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Category Archives: Constitution

Y’ say y’ want a Revolution?


"Those who make peaceful revolution impossible make violent revolution inevitable." [courtesy Bing Images]

“Those who make peaceful revolution impossible make violent revolution inevitable.” John F. Kennedy
[courtesy Bing Images]

800,000 government employees were furloughed on Tuesday, October 1st.  The media are all a-twitter with reports on the Obamacare/Government-shutdown controversy.

At first, the controversy seemed to be just another “drama” staged by the drama-queens we’ve elected to Congress.  For example, The Washington Times published “House rejects restoration of funds during shutdown for veterans, parks” which declared in part:

 

“With the government shutdown closing national monuments and sending federal office workers home, House Republicans changed tactics Tuesday and tried to pass individual spending bills that they said would restore money to high-profile programs such as veterans affairs, national parks and the Smithsonian Institution.

“But House Democrats, backed by a presidential veto threat, blocked the bills, saying that while they supported the spending, it was unfair for Republicans to make them pick and choose from popular programs.”

 

Politics in Congress has become so polarized that the Republican and Democrat parties seem like spouses in a particularly bad marriage.  Neither “spouse” can figure out how to please the other.  Both insist that, even if he or she gets what they want, something is still wrong.

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Can Obama . . . Or Can He Not . . . Unilaterally Declare War on Syria?


The Nobel Peace Prize winner . . . with his own Death List.  [courtesy Google Images]

The Nobel Peace Prize winner . . . with his own Death List. [courtesy Google Images]

President Obama has declared that, under the Constitution, he has the unilateral power to declare war on Syria.  But Obama has also declared that he’s going to wait on a vote from Congress to authorize his attack on Syria.  These statements are contradictory.  At least one of the statements is false and arguably treasonous.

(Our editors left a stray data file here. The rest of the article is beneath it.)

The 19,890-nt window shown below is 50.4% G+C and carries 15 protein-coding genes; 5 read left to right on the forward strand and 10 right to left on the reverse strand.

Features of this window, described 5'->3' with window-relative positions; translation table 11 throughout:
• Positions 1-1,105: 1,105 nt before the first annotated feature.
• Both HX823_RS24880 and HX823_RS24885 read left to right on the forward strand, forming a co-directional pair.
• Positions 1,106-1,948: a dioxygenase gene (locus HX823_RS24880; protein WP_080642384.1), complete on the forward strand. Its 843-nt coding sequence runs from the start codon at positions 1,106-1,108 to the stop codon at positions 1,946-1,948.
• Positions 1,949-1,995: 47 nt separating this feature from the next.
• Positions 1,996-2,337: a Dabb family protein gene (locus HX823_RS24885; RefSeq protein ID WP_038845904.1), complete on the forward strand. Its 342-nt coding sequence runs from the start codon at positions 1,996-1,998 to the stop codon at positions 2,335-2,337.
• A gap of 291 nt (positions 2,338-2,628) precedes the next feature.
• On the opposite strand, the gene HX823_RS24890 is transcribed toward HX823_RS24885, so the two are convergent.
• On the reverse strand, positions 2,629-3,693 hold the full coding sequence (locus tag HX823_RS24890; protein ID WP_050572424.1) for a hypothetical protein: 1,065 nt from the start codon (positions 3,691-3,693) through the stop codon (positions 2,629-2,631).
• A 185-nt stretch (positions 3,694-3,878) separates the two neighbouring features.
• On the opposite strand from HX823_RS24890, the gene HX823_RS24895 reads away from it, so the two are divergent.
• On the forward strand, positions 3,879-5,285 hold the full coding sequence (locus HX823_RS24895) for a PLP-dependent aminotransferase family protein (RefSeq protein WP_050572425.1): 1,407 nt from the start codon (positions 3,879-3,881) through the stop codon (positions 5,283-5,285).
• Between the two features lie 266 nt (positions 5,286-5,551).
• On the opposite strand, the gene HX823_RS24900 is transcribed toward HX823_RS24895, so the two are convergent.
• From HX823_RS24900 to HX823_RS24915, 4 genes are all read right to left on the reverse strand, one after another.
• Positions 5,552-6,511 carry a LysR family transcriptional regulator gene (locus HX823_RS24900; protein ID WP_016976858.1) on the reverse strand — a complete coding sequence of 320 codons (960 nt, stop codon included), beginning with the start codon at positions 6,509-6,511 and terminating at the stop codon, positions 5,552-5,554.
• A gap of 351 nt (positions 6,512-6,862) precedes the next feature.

If, under the Constitution, the President has the unilateral power to declare war, but he nevertheless waits for “authorization” from Congress, the President is surrendering constitutional power from the Executive Branch to the Legislative branch. That surrender of powers is arguably treason to the Constitution.

If, under the Constitution, only Congress has the authority to declare war, then President Obama’s claim that he can unilaterally declare war is a lie, and more, an unconstitutional attempt by the President to usurp powers intended only for Congress. That usurpation of powers is arguably treason to the Constitution.

Whether or not our government attacks Syria is an interesting question.  But whether Obama has the unilateral power to declare war without congressional authorization is a vital question of constitutional law.

Over the next few days or weeks, we’ll hear a media hullabaloo about whether the US. government should or should not, will or will not, attack Syria. But the real issue won’t be the attack on Syria so much as the attack on the Constitution. We’re going to learn if Congress will permit Obama to act unilaterally and in violation of the war-making power granted by the Constitution–or if Congress will put Obama “in his place” as subject to the Constitution and not allow him to become an overt dictator.